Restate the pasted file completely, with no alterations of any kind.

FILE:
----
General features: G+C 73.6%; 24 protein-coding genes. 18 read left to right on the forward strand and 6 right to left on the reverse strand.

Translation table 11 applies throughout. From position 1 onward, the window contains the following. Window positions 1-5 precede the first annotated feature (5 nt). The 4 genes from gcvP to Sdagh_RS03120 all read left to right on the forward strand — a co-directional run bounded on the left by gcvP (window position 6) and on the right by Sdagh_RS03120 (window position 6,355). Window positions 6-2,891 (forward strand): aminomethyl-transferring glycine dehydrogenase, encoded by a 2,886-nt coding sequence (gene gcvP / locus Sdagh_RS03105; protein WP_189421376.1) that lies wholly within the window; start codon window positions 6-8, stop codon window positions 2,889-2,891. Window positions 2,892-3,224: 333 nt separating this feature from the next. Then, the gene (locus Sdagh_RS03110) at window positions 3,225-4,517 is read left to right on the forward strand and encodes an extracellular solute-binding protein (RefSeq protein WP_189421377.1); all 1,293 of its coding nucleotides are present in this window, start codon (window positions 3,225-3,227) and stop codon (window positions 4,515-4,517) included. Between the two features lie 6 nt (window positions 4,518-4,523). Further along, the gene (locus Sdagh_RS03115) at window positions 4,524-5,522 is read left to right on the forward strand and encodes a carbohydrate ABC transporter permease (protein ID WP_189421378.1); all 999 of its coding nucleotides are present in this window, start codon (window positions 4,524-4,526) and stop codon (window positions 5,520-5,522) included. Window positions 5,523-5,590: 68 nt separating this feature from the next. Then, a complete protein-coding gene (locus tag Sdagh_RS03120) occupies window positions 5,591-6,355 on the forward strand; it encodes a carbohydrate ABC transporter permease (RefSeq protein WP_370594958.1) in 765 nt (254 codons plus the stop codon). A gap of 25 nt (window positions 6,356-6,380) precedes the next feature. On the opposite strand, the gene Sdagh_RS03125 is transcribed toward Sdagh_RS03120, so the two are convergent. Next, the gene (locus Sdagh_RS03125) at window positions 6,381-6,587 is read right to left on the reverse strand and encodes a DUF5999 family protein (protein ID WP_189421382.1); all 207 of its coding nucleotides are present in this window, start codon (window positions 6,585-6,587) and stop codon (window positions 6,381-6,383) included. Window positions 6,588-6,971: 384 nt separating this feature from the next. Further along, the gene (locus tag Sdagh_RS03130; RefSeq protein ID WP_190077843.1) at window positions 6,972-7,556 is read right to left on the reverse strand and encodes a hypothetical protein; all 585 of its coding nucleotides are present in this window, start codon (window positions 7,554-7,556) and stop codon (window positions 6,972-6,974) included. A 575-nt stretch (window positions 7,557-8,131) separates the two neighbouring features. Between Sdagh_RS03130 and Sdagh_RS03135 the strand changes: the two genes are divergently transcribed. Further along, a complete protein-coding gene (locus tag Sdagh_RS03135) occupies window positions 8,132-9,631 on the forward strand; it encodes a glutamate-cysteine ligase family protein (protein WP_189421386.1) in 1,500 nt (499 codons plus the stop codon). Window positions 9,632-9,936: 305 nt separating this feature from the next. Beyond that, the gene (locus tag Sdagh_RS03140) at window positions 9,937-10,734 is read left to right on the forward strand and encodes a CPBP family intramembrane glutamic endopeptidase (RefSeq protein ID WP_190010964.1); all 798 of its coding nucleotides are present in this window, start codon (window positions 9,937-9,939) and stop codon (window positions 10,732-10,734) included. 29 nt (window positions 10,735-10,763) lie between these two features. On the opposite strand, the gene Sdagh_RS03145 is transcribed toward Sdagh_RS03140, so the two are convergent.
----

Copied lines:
General features: G+C 73.6%; 24 protein-coding genes. 18 read left to right on the forward strand and 6 right to left on the reverse strand.

Translation table 11 applies throughout. From position 1 onward, the window contains the following. Window positions 1-5 precede the first annotated feature (5 nt). The 4 genes from gcvP to Sdagh_RS03120 all read left to right on the forward strand — a co-directional run bounded on the left by gcvP (window position 6) and on the right by Sdagh_RS03120 (window position 6,355). Window positions 6-2,891 (forward strand): aminomethyl-transferring glycine dehydrogenase, encoded by a 2,886-nt coding sequence (gene gcvP / locus Sdagh_RS03105; protein WP_189421376.1) that lies wholly within the window; start codon window positions 6-8, stop codon window positions 2,889-2,891. Window positions 2,892-3,224: 333 nt separating this feature from the next. Then, the gene (locus Sdagh_RS03110) at window positions 3,225-4,517 is read left to right on the forward strand and encodes an extracellular solute-binding protein (RefSeq protein WP_189421377.1); all 1,293 of its coding nucleotides are present in this window, start codon (window positions 3,225-3,227) and stop codon (window positions 4,515-4,517) included. Between the two features lie 6 nt (window positions 4,518-4,523). Further along, the gene (locus Sdagh_RS03115) at window positions 4,524-5,522 is read left to right on the forward strand and encodes a carbohydrate ABC transporter permease (protein ID WP_189421378.1); all 999 of its coding nucleotides are present in this window, start codon (window positions 4,524-4,526) and stop codon (window positions 5,520-5,522) included. Window positions 5,523-5,590: 68 nt separating this feature from the next. Then, a complete protein-coding gene (locus tag Sdagh_RS03120) occupies window positions 5,591-6,355 on the forward strand; it encodes a carbohydrate ABC transporter permease (RefSeq protein WP_370594958.1) in 765 nt (254 codons plus the stop codon). A gap of 25 nt (window positions 6,356-6,380) precedes the next feature. On the opposite strand, the gene Sdagh_RS03125 is transcribed toward Sdagh_RS03120, so the two are convergent. Next, the gene (locus Sdagh_RS03125) at window positions 6,381-6,587 is read right to left on the reverse strand and encodes a DUF5999 family protein (protein ID WP_189421382.1); all 207 of its coding nucleotides are present in this window, start codon (window positions 6,585-6,587) and stop codon (window positions 6,381-6,383) included. Window positions 6,588-6,971: 384 nt separating this feature from the next. Further along, the gene (locus tag Sdagh_RS03130; RefSeq protein ID WP_190077843.1) at window positions 6,972-7,556 is read right to left on the reverse strand and encodes a hypothetical protein; all 585 of its coding nucleotides are present in this window, start codon (window positions 7,554-7,556) and stop codon (window positions 6,972-6,974) included. A 575-nt stretch (window positions 7,557-8,131) separates the two neighbouring features. Between Sdagh_RS03130 and Sdagh_RS03135 the strand changes: the two genes are divergently transcribed. Further along, a complete protein-coding gene (locus tag Sdagh_RS03135) occupies window positions 8,132-9,631 on the forward strand; it encodes a glutamate-cysteine ligase family protein (protein WP_189421386.1) in 1,500 nt (499 codons plus the stop codon). Window positions 9,632-9,936: 305 nt separating this feature from the next. Beyond that, the gene (locus tag Sdagh_RS03140) at window positions 9,937-10,734 is read left to right on the forward strand and encodes a CPBP family intramembrane glutamic endopeptidase (RefSeq protein ID WP_190010964.1); all 798 of its coding nucleotides are present in this window, start codon (window positions 9,937-9,939) and stop codon (window positions 10,732-10,734) included. 29 nt (window positions 10,735-10,763) lie between these two features. On the opposite strand, the gene Sdagh_RS03145 is transcribed toward Sdagh_RS03140, so the two are convergent.